NJ Parent: “They’re making it like they’re suing the Board of Ed. [But] they’re suing the parents and they’re suing the taxpayers who support the Board of Ed.”
In New Jersey, the battle over secret social transitioning in schools took a sinister turn last week when a judge temporarily blocked three school districts from notifying parents about their children’s gender struggles.
The lawfare leading up to the judge’s ruling has parents in those districts enraged and frustrated. Though they and their families have the most at stake, they are not parties to the case, leaving them without a direct say in the litigation.
In this respect, the Garden State legal battle stands out from other cases we’ve covered here and here. Typically, lawsuits over gender identity guidelines are brought by parents against their school districts. Parents are the plaintiffs, asserting their right to be notified when their children say they want to change genders. Their constitutional rights to direct their children’s upbringing, they argue, outweigh “safety concerns” and “trans rights.”
However, in this new twist to the conflict, the State of New Jersey has sued three of its own school districts for adopting policies that uphold parents’ rights to be notified when their children show signs of gender confusion. Here the State is the plaintiff, seeking to override the school boards’ authority.
While their names won’t appear on the court filings, the parents who elected those school boards to protect their interests have been put on defense. As a parent in one of the school districts told Fox News, “They’re making it like they’re suing the Board of Ed. [But] they’re suing the parents and they’re suing the taxpayers who support the Board of Ed.”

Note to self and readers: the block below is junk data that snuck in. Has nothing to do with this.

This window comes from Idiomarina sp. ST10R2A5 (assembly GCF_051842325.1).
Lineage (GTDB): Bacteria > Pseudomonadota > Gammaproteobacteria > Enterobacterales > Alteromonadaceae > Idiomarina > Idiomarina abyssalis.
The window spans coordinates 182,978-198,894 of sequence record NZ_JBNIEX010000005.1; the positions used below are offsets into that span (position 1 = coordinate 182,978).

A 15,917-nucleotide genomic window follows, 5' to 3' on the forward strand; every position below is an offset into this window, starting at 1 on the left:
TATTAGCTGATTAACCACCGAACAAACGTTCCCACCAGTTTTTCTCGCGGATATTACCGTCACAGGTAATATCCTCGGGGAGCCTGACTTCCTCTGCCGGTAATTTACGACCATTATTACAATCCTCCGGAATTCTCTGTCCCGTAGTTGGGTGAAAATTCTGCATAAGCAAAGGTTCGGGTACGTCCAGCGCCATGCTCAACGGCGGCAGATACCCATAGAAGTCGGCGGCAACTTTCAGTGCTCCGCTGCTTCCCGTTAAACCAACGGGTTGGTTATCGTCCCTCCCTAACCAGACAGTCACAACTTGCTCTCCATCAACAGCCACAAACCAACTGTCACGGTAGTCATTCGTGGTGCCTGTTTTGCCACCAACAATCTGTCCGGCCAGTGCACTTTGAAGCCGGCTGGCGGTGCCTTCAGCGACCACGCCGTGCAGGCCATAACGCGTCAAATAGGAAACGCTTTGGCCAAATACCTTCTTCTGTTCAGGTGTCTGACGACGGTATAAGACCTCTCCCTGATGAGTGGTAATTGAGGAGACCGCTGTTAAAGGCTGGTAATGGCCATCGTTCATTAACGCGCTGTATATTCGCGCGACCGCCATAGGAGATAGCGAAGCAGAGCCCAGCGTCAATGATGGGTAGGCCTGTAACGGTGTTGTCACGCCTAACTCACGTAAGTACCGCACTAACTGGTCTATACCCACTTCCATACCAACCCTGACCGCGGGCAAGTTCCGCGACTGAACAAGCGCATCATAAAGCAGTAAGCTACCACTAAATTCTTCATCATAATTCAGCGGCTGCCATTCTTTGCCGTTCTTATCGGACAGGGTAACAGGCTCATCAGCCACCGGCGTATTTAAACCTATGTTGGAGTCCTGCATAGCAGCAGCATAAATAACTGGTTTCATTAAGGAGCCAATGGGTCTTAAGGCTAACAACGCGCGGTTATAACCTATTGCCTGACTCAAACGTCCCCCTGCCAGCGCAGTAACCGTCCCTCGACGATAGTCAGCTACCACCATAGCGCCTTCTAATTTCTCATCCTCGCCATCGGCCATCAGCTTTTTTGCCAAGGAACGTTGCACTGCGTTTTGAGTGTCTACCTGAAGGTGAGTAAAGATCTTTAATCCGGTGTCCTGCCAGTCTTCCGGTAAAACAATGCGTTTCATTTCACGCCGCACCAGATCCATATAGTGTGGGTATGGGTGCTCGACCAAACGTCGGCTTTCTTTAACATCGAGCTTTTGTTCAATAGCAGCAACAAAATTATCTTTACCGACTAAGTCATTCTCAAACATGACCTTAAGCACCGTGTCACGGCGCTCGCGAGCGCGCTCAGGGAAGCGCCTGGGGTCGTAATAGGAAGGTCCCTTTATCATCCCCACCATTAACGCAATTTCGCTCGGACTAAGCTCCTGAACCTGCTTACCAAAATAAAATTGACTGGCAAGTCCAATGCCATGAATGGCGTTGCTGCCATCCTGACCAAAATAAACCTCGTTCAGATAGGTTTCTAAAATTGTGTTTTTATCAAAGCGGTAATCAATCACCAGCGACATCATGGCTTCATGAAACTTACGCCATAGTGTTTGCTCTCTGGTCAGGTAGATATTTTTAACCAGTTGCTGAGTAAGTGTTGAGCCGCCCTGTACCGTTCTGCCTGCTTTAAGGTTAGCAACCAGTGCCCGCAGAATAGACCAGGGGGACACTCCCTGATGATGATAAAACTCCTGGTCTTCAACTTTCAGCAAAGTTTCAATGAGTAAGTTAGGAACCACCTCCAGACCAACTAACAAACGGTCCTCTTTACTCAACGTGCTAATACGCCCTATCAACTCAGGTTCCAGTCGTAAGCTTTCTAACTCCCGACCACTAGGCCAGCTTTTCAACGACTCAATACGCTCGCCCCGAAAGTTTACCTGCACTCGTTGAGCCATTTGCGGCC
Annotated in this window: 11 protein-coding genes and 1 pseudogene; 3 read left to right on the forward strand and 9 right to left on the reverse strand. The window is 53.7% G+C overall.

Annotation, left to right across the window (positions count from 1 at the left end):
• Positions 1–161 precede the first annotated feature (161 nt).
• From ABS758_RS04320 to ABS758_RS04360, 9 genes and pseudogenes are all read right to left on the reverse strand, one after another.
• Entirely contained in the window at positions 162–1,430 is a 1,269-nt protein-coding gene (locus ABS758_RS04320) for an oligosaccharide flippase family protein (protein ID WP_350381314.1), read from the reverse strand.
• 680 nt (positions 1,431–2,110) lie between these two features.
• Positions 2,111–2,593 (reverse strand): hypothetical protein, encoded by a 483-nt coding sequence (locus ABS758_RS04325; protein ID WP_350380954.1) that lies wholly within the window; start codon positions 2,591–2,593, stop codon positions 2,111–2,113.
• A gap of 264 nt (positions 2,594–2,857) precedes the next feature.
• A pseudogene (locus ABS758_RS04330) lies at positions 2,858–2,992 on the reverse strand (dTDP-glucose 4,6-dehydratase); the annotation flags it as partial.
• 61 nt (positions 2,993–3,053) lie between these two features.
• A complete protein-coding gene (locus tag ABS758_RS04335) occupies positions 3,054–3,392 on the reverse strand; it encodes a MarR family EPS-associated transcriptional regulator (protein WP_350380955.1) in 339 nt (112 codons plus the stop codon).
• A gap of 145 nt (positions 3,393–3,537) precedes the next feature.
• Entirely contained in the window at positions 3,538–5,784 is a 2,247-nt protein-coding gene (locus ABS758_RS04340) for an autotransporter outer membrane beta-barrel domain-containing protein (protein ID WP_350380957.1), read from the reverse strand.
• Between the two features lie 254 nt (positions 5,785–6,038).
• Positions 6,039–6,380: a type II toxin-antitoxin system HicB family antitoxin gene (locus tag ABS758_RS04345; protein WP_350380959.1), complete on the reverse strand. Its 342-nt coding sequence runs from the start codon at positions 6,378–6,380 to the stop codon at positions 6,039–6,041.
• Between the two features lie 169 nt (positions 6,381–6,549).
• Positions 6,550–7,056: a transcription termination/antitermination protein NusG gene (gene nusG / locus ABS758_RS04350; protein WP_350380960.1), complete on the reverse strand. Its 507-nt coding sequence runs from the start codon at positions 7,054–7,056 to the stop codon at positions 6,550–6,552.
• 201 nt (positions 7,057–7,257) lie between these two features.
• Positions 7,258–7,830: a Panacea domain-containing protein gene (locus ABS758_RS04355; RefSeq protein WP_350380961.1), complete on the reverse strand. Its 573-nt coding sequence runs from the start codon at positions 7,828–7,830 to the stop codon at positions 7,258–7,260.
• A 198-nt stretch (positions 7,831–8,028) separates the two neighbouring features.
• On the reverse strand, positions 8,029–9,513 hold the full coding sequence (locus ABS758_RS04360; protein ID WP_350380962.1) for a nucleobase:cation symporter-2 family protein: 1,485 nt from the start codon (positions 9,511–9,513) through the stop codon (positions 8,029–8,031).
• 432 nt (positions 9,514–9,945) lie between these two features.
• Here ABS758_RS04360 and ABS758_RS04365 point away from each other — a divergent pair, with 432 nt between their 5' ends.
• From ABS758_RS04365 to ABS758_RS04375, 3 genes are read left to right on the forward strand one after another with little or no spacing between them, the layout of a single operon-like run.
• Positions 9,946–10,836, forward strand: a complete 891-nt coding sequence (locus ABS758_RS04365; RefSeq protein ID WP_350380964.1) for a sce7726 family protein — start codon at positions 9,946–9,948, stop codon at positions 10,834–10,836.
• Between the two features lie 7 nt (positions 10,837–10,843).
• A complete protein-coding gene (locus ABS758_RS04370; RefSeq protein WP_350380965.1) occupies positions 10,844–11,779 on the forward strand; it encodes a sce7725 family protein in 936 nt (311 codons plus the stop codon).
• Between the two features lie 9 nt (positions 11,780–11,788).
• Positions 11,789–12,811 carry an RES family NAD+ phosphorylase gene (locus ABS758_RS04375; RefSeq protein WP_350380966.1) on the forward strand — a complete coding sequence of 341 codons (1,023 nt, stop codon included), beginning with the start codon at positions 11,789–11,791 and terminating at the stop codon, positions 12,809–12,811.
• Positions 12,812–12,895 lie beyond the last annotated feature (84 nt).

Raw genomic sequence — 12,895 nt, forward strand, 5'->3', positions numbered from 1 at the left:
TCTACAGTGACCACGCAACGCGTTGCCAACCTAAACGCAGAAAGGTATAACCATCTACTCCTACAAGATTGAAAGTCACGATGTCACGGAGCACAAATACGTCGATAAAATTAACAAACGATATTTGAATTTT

The three Monmouth County, NJ school districts—Marlboro, Middletown, and Manalapan—each adopted their new parental notification policies on June 20, 2023. Although the language of the policies varies, they each require the school to notify parents when their children assert a gender identity change. The State filed its lawsuit to block them the next day.
It’s hard to see the State’s good-faith argument against the school districts’ policies. Their purpose is to make sure parents are involved when their minor children—children as young as five—say they belong to the opposite sex. When you consider that parental notification is required for much less, for example, giving Tylenol or going on field trips, it makes no sense.
But while parents have civil rights, so do their kids, including their trans kids, the State argues. It had to sue the school districts to protect those rights, New Jersey’s Governor Phil Murphy recently explained to host Margaret Brennan on Face the Nation:
NEW JERSEY GOV. PHIL MURPHY: Listen, we took these actions, because it’s the right thing to do to protect these precious young people. … But parents are always involved. … In our administration, they’re always at the table, and they always will be. But let’s be smart about this. Let’s protect the rights of these precious kids. … And I think if we do that, in a spirit of respecting everyone’s rights, protecting the LGBTQIA+ community, we’ll land in a good place.